Do I Really Need a Telescope

Few experiences with the night sky are more instantly rewarding than your first look at the moon, a nebula, or a planet through a telescope. Saturn, in particular, can look almost too perfect. One of us taught students (while in graduate school) who refused to believe that the planet that they were looking at through the telescope was real. This student insisted that Saturn was a sticker on the telescope lens. However, it is also true that such an experience can be singularly disappointing if that shiny new telescope you bought at the mall turns out to be a piece of wobbly, hard-to-use junk. If you are willing to invest in a good telescope (we'll talk about the magnitude of the investment in just a moment), and if you are willing to invest the time to learn how to use it, a telescope can be a wonderful thing to have.

But will you use it?

If you are an urban dweller who never escapes the streetlights of the city and are hemmed in by tall buildings, you may be better advised to spend your money elsewhere. Then again, owning a sufficiently portable telescope gives you a good excuse to pack up every once in a while and head for the country, where the skies are darker and the seeing is better.

You might consider an alternative to both the naked eye and the telescope: a good pair of binoculars. For handheld viewing, 7x magnification is comfortable for most people. If you have steady hands, 10x may work well for you, and if you have the hands of a (successful) brain surgeon, even 12x may work. Remember, the greater the magnification, the harder it will be to hold the binoculars steady because objects will wobble farther in your ever smaller field of view.

Magnification means less than you think when it comes to viewing stars. While pointing a telescope or binoculars at the night sky will make stars that are too faint to see with the naked eye visible, all stars are so incredibly far away (the closest beyond our sun, Alpha Centauri, is about four light-years away) that a given star at higher magnification will still be nothing more than a point of light. Magnification is also largely wasted if what you look at is too dim to see well. Get binoculars with the largest aperture (the diameter of the objective, or main lens) you can afford. An aperture of 50 millimeters is a good choice. Couple this with a 7x magnification, and you have a 7 x 50 pair of binoculars—a good all-around choice for handheld viewing.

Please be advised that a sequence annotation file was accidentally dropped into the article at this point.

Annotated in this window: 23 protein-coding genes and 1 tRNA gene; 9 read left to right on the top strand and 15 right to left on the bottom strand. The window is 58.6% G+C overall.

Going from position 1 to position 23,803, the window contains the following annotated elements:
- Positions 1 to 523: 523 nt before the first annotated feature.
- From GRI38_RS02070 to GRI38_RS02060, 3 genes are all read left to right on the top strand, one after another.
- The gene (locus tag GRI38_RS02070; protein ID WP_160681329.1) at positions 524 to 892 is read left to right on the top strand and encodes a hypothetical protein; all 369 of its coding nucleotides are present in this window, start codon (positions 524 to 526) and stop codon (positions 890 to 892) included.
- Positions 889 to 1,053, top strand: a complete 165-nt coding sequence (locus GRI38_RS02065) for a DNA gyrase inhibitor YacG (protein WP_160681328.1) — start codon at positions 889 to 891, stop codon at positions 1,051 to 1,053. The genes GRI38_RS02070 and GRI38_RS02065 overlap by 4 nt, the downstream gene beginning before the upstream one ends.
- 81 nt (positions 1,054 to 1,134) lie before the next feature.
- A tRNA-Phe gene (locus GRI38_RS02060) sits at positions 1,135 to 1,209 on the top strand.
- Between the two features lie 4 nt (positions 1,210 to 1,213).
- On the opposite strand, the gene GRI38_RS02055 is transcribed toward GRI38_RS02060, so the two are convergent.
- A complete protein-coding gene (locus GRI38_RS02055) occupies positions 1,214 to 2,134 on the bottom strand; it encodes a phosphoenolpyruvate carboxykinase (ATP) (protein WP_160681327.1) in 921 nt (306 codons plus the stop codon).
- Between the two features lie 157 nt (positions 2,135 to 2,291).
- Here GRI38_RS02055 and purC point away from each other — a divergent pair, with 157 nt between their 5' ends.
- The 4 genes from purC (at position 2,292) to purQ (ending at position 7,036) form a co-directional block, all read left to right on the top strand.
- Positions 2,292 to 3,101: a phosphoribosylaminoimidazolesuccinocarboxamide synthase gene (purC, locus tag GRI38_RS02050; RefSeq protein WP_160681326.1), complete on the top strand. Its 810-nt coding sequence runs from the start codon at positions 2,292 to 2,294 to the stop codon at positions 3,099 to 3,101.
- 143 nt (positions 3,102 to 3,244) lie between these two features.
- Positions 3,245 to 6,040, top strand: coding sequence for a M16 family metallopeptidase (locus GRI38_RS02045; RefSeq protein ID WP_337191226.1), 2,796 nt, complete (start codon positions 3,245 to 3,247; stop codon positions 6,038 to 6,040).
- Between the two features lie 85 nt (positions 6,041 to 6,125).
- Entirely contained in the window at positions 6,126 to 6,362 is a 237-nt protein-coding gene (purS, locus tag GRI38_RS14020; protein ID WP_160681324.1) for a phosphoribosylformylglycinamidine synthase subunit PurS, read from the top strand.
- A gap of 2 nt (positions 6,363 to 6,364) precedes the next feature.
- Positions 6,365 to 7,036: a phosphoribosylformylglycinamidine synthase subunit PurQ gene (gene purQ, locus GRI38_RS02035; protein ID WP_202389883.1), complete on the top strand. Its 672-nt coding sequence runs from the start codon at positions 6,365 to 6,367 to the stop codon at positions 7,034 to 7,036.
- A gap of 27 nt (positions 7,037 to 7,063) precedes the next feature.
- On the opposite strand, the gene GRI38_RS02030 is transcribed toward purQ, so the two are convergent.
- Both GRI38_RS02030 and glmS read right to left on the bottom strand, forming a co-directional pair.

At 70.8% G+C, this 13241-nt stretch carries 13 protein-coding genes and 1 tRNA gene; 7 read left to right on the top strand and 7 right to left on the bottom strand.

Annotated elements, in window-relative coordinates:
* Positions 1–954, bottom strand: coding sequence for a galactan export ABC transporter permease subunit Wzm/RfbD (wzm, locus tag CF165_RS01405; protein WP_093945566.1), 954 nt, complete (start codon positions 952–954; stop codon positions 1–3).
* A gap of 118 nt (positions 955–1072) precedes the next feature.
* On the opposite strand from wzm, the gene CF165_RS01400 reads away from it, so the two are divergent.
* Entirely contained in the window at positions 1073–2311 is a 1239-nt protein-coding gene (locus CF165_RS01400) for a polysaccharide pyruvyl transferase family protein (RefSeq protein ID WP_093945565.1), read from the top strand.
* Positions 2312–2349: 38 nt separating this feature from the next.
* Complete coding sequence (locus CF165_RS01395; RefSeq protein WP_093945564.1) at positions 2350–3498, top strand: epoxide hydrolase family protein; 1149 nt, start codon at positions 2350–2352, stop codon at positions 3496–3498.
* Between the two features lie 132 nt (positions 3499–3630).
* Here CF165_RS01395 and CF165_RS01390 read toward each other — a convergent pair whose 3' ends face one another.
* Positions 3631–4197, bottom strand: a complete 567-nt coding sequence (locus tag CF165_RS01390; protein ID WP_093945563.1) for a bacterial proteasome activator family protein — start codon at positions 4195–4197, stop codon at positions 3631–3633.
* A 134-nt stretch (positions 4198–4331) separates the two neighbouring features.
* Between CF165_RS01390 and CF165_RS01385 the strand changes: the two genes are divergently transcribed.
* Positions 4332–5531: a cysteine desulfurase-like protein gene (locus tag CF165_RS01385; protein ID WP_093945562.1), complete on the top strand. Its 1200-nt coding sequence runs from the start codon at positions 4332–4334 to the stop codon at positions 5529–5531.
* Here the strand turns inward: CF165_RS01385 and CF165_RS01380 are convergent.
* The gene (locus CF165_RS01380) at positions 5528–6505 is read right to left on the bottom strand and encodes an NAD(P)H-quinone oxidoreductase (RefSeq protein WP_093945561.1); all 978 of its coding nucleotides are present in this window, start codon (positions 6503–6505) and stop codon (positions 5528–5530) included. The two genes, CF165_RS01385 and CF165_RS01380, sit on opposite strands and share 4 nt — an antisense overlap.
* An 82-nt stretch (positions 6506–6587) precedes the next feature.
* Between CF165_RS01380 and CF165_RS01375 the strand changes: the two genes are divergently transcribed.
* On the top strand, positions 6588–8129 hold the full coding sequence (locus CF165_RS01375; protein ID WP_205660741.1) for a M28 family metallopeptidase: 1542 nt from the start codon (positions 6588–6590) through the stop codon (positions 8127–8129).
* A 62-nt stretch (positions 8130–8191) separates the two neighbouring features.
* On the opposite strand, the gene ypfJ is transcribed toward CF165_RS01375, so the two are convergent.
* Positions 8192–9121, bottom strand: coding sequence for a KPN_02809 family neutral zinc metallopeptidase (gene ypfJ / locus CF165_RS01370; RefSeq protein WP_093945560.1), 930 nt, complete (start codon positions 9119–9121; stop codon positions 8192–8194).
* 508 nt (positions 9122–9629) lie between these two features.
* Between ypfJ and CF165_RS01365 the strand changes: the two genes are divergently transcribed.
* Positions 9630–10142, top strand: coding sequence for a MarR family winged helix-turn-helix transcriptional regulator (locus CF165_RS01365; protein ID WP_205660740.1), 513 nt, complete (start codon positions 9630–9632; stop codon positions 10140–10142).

If you want to successfully use binoculars with a magnification of more than 10x or 12x, you will need to mount them on a camera tripod equipped with a binocular adaptor clamp or a specially designed binocular tripod; otherwise, the sky will be a blur.

Binoculars have the advantage of being very portable, and whole guidebooks have been written about observing the sky with them (for example, Exploring the Night Sky with Binoculars, by Patrick Moore [3rd ed., Cambridge University Press, 1996]). However, at anywhere from $200 to $1,000 and more, binoculars with high quality optics are not cheap; if you're thinking about buying a pair of big, expensive binoculars, there are other possibilities you may want to consider.


Astronomer's Notebook

Specially designed binocular mounts, created to hold the binoculars in place and allow precision aiming, are available from companies that specialize in equipment for amateur astronomers. Very good mounts range in price from about $150 to almost $600. The latter sum, however, is enough to buy you an entry-level Maksutov-Cassegrain telescope. Indeed, a decent pair of binoculars costs $200 to $400—considerably less than the cost of the best mounts. But keep in mind, the stability of your image comes down to the stability of your mount.

Astronomer's Notebook

Astronomer's Notebook

The magnification of your binoculars (or telescope) is calculated by a simple ratio of the objective (primary lens) focal length to the eyepiece focal length (see Chapter 5). If your objective has a focal length of 1,000 mm and your eyepiece has a focal length of 100 mm, then the ratio is 1,000 mm/ 100 mm, yielding a magnification of 10 times. There is a useful upper limit to magnification. The rule of thumb is that you get 60x magnification for each inch of aperture. Thus a telescope with a 4-inch objective lens (in the case of a refractor) or primary mirror (in a reflector) can usefully magnify up to 4 x 60, or 240x.